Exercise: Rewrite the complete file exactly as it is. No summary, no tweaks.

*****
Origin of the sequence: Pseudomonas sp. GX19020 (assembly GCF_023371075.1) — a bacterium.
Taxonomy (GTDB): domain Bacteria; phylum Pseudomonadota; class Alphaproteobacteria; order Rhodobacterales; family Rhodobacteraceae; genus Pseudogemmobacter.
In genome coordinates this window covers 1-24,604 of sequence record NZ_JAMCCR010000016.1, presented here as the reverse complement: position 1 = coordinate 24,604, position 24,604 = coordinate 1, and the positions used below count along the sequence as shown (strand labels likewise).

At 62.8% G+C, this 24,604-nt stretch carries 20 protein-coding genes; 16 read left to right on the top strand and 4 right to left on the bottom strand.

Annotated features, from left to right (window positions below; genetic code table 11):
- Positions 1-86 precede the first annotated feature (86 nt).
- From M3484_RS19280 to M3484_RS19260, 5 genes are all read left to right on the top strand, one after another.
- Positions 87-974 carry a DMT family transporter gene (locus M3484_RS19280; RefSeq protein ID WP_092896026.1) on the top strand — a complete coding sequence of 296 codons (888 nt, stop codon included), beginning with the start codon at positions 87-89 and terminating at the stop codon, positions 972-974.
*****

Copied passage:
Origin of the sequence: Pseudomonas sp. GX19020 (assembly GCF_023371075.1) — a bacterium.
Taxonomy (GTDB): domain Bacteria; phylum Pseudomonadota; class Alphaproteobacteria; order Rhodobacterales; family Rhodobacteraceae; genus Pseudogemmobacter.
In genome coordinates this window covers 1-24,604 of sequence record NZ_JAMCCR010000016.1, presented here as the reverse complement: position 1 = coordinate 24,604, position 24,604 = coordinate 1, and the positions used below count along the sequence as shown (strand labels likewise).

At 62.8% G+C, this 24,604-nt stretch carries 20 protein-coding genes; 16 read left to right on the top strand and 4 right to left on the bottom strand.

Annotated features, from left to right (window positions below; genetic code table 11):
- Positions 1-86 precede the first annotated feature (86 nt).
- From M3484_RS19280 to M3484_RS19260, 5 genes are all read left to right on the top strand, one after another.
- Positions 87-974 carry a DMT family transporter gene (locus M3484_RS19280; RefSeq protein ID WP_092896026.1) on the top strand — a complete coding sequence of 296 codons (888 nt, stop codon included), beginning with the start codon at positions 87-89 and terminating at the stop codon, positions 972-974.